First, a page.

'This photo marked the moment my life ended': Documenting death in Gaza

A photojournalist tells the story behind an image of a young Palestinian man refusing to let go of the body of his two-year-old niece.

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    Mohammed Maadi holds his dead niece, two-year-old Jana, two days after she was killed when Israel bombed their family home in the Gaza Strip in August 2014 [Anne Paq/Al Jazeera]
    Mohammed Maadi holds his dead niece, two-year-old Jana, two days after she was killed when Israel bombed their family home in the Gaza Strip in August 2014 [Anne Paq/Al Jazeera]
    30/1/2020: An earlier version of this article incorrectly referred to 18-year-old Mohammed Maadi as 20-year-old Ismael Maadi.

    "This photo marked the moment my life ended. She stayed in my arms until we buried her," said 18-year-old Mohammed Maadi one year after the Israeli bombing in which six members of his family were killed.

    I had taken this photo of him near Rafah on August 3, 2014, two days after the bombing. In it, he is holding the dead body of his two-year-old niece, Jana.

    Israel had been heavily and indiscriminately bombing the Palestinian city in response to the capture of an Israeli soldier by Hamas fighters. I had been in the Gaza Strip documenting the victims of the conflict for about three weeks. 

    Early on the morning of August 3, I had jumped into a car with a few other journalists - a "TV" sign put together with scotch tape had been hastily attached to it - and headed south.

    We knew the road would be fraught with danger and drove as quickly as we could. We could hear bombs striking nearby. 

    My memories of that day are foggy. The lack of sleep was affecting us, on top of the stress and the emotional toll that bearing witness to atrocities can take.

    I felt as if I was on auto-pilot: documenting what I could, clicking the camera, taking some notes, putting the images online. We hardly had time to eat or sleep and it was mostly at night, when I was reviewing and editing the photos, that the horror of what we were witnessing each day would hit me.

    Still, this particular scene is something I have never forgotten. We had just visited the Kuwaiti Hospital in Rafah, which was struggling to cope with the number of injured and dead, when we were told about another place - a walk-in flower cooler in an agricultural field where dead bodies had been piled up because the morgue and hospitals were full.

    I still remember the unbearable smell of bodies decomposing in the summer heat. It sticks to you and does not go away. Bodies on the floor, on shelves. Relatives were trying to find their loved ones, to bring them back to their family and bury them, despite the risk of further attacks.

    Anne Paq

    I still remember the unbearable smell of bodies decomposing in the summer heat. It sticks to you and does not go away. Bodies on the floor, on shelves. Relatives were trying to find their loved ones, to bring them back to their family and bury them, despite the risk of further attacks.

    I left the cooler and remember walking past a truck and seeing this young man sitting in the cab, clinging to a little body wrapped in a white sheet with a name written in Arabic on it. I took several photos and he looked at me for a few seconds. A few seconds that felt like an eternity.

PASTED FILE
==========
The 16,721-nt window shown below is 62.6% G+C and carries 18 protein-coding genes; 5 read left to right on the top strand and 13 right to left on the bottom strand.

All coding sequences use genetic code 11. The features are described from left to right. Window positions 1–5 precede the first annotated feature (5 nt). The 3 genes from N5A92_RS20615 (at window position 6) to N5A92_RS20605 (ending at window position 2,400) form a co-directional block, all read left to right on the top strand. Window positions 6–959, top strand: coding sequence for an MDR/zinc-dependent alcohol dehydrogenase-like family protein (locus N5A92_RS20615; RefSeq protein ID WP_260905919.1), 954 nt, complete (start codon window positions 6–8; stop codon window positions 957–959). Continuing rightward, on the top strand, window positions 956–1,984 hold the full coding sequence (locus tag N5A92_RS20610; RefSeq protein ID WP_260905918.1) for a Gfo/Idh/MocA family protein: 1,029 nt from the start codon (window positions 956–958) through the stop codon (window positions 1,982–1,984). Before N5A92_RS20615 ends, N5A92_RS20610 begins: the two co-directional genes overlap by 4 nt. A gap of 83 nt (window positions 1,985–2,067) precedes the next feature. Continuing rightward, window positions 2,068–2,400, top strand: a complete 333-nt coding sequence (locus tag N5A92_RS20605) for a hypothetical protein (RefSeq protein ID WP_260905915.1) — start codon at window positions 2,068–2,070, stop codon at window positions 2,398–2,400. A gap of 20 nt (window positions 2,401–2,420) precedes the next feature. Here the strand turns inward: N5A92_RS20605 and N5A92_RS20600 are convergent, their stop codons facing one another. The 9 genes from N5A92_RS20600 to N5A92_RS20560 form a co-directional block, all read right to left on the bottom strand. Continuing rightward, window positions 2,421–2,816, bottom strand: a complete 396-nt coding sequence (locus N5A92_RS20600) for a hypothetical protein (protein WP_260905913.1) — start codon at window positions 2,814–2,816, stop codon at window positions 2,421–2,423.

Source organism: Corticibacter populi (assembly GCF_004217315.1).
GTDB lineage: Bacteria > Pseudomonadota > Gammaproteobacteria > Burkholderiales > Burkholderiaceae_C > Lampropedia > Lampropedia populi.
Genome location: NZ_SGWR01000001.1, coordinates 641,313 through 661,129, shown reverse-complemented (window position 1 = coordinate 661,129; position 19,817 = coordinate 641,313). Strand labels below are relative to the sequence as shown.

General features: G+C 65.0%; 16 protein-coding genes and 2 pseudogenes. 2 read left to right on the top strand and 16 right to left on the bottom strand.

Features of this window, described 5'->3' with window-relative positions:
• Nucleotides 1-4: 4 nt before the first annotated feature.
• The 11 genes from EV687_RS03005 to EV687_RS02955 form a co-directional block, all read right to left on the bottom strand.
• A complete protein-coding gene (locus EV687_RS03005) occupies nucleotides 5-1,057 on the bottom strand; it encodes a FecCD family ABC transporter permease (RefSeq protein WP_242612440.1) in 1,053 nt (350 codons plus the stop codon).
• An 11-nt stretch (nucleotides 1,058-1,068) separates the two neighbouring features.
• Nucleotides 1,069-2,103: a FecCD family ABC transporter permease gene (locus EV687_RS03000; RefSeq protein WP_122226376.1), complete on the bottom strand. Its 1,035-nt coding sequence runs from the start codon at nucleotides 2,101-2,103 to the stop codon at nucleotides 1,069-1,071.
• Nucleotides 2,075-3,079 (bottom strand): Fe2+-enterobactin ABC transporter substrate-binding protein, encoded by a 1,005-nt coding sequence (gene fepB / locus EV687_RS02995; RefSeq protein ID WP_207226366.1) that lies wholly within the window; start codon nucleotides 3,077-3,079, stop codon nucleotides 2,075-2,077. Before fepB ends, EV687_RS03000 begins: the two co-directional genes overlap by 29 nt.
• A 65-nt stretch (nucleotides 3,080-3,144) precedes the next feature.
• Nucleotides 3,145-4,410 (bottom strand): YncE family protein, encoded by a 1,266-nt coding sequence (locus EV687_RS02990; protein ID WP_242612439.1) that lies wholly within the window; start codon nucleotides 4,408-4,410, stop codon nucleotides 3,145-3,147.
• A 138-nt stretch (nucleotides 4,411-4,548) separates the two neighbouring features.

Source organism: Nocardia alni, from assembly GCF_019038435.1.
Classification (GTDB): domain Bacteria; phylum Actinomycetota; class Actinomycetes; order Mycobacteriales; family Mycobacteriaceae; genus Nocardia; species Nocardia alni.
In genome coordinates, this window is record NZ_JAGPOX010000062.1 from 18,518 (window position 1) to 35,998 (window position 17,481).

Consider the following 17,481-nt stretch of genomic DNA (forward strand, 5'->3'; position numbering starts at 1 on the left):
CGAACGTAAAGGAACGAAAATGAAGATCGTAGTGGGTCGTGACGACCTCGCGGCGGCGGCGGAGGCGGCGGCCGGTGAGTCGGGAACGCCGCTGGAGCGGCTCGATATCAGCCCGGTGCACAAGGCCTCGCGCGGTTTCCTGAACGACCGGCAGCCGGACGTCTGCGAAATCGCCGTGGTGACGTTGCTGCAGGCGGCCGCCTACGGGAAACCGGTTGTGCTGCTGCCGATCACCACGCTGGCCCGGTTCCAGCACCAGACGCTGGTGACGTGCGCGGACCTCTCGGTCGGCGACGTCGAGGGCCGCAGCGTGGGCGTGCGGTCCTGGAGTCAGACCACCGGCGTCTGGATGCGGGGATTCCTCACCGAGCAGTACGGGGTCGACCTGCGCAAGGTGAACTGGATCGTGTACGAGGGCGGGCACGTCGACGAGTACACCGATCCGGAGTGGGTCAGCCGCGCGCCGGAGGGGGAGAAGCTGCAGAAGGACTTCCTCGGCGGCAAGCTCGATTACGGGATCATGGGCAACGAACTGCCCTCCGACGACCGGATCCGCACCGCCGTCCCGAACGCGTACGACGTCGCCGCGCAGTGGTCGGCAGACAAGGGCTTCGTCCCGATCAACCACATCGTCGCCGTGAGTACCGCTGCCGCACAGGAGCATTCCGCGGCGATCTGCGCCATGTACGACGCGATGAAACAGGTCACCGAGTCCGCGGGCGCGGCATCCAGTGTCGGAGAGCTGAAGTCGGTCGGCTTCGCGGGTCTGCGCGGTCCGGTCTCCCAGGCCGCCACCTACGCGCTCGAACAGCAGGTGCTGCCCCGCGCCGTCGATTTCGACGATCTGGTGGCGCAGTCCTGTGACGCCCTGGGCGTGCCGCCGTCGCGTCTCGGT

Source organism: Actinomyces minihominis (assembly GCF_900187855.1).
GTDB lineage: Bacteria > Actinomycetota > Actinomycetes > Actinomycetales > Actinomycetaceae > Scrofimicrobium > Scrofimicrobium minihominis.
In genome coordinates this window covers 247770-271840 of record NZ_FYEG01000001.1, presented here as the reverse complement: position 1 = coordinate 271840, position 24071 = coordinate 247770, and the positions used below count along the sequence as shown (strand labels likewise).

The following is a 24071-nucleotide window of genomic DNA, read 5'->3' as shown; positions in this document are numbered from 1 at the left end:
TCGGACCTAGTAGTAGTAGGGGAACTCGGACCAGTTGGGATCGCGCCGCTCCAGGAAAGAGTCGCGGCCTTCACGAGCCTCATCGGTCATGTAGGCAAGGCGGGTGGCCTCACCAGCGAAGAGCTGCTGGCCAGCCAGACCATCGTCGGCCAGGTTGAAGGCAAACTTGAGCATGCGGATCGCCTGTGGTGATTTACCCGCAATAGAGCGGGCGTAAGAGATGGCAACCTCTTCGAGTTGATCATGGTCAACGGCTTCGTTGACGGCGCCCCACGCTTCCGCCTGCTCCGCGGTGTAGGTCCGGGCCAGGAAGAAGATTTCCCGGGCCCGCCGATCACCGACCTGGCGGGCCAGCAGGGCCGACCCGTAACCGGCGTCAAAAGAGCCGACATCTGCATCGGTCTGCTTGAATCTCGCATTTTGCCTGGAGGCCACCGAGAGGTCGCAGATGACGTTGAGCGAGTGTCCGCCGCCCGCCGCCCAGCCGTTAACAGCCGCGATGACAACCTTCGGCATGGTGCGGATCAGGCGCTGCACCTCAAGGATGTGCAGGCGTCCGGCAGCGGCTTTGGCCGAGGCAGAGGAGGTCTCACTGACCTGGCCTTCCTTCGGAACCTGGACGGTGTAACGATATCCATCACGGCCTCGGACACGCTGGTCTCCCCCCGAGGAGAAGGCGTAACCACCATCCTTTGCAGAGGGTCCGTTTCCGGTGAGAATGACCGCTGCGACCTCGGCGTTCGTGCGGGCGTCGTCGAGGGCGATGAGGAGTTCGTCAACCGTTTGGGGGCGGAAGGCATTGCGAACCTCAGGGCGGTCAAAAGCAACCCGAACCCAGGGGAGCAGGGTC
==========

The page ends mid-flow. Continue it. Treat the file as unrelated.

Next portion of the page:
What must he have thought of me, a photographer documenting his intense pain?

    He looked so broken. I asked someone else from the family what their name was, and I wrote down "Maadi" in my notebook. I later found out that the child he was holding was the daughter of his brother, and that he was refusing to let her go. At that stage, I did not know what had happened to her and was left with many unanswered questions.

    I left the Gaza Strip two days later with a heavy heart, worried about the people I was leaving behind.

    After the ceasefire, I returned and began work on a collective multimedia project, Obliterated Families, about the families shattered by the 2014 offensive. I knew I had to meet the Maadi family for this.

    When I did, I found out how the bombing of their home had resulted in the deaths of six members of the family - Mohammed's brother, Bassam, 33, Bassam's wife, Iman, 31, and their two daughters, Hala, 3, and Jana, 2. Two other members of the Maadi family were also killed in that airstrike: two-year-old Yousef, the son of another of Mohammed's brothers, and Mohammed's uncle, Suleiman, 53.

    It had happened on Friday, August 1, the day that would come to be known as Black Friday, one of the bloodiest days of the Israeli offensive. There had been 31 people inside the large Maadi family home that day.

    I was able to identify the young man I had photographed - and learned his name was Mohammed - but he was not there the day I visited. Instead, Ala Qandil, my co-author on the project, was able to meet him later. He had never recovered from the loss of his relatives. We learned that he had also been injured in the bombing but had been rescued by his neighbours. He now suffers from neurological problems and has dropped out of his mechanic school.

    In 2017, I went back once more to see the family. This time, I saw Mohammed briefly. He was holding another of his nieces, one who had miraculously survived, and was smiling; a smile that I try also to keep in my memories.

    The photo I took of Mohammed and Jana in Rafah still haunts me. In my mind, it will always be associated with pain and the smell of decomposing bodies, with injustice and with broken lives - of the ones who died, but also of the survivors.

    SOURCE: Al Jazeera News


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